Concentrate and work towards unifying cross-border thinking

Technology firm Hewlett-Packard focuses on what binds countries together, rather than their differences, when implementing a cross-border benefits strategy

In June 2002, when my manager at Hewlett-Packard offered me an EMEA benefits lead role, my immediate reaction was “what position is there in leading benefits when the countries are so different?” However, my manager articulated a vision of how key this role was, in an international company like HP, in delivering high quality benefit programmes across the region. I accepted the role and the rest is history.

HP operates across more than 40 countries within the EMEA region, delivering benefits programmes within its total reward strategy into very different legislative and cultural environments. However, one critical key to managing international benefits is to focus on what binds countries together, not on their differences, while at the same time respecting their diversity and not trying to make them the same. Environments might be different but the underlying needs are broadly the same, such as design, management, delivery, communications.

With this in mind, a simple strategic focus for benefits across the EMEA region was agreed. It entailed delivering the best return on spend, providing simple and rewarding benefit experiences, achieving world class cost structures and producing focused benefits design and innovation.

It’s important to remember that, whether in one country or 40, benefit programmes can touch employees, and their families, more personally than any other total reward component. At HP, our goal was to ensure that, big country or small, we delivered benefit programmes to the same standards across the entire region. To that end, we identified key factors that would help deliver our strategic focus consistently and successfully across the region. First we had to come up with the right programme design for the market concerned and its specific business conditions. The benefits programmes also had to be implemented to the highest standards for the best possible price. Lastly, we had to ensure that employees fully understood and appreciated the benefits package with the aid of in-house or supplier driven communications and education initiatives.

A key enabler in deploying our international benefits strategy to great effect has been our operating model. At the centre, at an EMEA level, subject matter expertise has provided strategic direction, co-ordinated partnerships, enabled knowledge sharing and helped build best practice platforms. Our geographic HR partners were the feet on the street leading local design and delivery in partnership with the centre of expertise. Both also had to work with other key stakeholders and partners – global peers, business customers, and functional partners like procurement.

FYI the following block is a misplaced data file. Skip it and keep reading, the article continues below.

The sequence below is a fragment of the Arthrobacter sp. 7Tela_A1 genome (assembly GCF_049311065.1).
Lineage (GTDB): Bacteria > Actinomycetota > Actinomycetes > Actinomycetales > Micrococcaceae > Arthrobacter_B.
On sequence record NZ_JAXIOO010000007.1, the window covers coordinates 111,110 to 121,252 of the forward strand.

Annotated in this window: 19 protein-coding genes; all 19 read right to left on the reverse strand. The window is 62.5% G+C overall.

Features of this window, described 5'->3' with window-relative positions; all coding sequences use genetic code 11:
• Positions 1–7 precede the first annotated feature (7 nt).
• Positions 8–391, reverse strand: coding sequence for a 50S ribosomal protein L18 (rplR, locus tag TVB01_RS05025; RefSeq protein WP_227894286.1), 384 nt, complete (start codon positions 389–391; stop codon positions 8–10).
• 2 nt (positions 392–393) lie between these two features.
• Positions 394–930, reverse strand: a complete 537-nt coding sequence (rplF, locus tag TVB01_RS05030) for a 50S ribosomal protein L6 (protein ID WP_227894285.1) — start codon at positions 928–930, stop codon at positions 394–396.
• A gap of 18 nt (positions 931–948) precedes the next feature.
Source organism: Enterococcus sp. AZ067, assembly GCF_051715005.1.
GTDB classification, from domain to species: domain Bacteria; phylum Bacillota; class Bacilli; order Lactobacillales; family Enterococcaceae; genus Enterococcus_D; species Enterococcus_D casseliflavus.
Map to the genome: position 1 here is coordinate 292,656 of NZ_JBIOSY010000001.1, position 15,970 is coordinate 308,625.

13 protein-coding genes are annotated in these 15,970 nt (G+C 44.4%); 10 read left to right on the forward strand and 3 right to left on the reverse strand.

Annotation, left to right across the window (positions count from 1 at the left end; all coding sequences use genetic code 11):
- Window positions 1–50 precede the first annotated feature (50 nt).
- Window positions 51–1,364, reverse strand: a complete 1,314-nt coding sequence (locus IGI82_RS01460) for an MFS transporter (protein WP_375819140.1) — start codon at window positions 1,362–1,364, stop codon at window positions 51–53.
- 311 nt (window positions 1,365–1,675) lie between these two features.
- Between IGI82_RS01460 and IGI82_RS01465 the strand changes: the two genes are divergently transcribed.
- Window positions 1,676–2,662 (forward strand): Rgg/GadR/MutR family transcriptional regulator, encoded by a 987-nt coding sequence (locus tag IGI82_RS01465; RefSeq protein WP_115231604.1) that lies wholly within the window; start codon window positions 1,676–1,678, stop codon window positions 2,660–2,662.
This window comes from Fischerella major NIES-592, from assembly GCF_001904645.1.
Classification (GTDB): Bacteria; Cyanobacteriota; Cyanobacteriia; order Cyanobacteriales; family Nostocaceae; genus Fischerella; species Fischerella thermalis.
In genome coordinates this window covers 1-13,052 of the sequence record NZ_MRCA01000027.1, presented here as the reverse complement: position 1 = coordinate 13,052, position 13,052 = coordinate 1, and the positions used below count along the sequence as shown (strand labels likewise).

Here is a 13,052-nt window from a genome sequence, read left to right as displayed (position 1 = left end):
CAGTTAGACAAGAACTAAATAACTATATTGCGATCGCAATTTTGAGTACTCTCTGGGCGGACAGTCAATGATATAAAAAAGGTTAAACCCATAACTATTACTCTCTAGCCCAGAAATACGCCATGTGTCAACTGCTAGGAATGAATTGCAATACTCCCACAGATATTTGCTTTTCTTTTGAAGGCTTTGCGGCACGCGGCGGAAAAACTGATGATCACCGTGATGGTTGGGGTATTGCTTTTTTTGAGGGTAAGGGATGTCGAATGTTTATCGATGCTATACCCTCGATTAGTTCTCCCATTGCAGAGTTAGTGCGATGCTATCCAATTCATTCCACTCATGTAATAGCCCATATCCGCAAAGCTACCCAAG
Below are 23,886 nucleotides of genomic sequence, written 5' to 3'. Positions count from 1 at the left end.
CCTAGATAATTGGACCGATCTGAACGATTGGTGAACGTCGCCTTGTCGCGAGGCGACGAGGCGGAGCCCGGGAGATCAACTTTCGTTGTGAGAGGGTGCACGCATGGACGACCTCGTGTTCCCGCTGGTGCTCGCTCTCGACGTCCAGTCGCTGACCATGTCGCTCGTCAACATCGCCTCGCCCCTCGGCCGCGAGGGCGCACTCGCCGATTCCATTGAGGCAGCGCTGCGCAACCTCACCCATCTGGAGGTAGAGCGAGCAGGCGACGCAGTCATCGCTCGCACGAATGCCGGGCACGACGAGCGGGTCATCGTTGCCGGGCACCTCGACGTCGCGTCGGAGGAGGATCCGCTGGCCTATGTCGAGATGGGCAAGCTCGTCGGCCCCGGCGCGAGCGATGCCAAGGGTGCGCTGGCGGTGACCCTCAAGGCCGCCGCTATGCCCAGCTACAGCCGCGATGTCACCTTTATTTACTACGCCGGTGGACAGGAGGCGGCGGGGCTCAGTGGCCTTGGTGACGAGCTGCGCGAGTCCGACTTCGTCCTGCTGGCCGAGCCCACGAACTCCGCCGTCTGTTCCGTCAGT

Getting this model to operate seamlessly is key. My advice is to build up a track record of success and win-wins. Remember, respect diversity and acknowledge that different skill-sets exist and leverage them together. One of our key collaborations in recent years has been with our procurement team. This close working relationship has been one of the most important change enablers over the past six years. Together we have, through a regionally-adopted sourcing framework driven improved and more consistent supplier service levels, improved and more secure terms and conditions, as well as reductions in the cost of benefit programme delivery.

We have leveraged a consistent framework and our operating model across the full spectrum of our benefits programmes in the past six years – retirement, fleet, health and welfare – yielding significant opportunities and successes that have benefited both HP and its employees. We have made a lot of progress and have now got an international benefits framework, which is flexible enough to meet the continuing changes in the different countries.

Euan Hutchinson is Europe, Middle East and Africa rewards director at Hewlett-Packard


Best practice tips

  • Focus on what unifies countries not what makes them different.

  • Create a framework to drive consistent, high quality delivery.

  • Create win-win partnerships.

  • Focus on building a track record of success.

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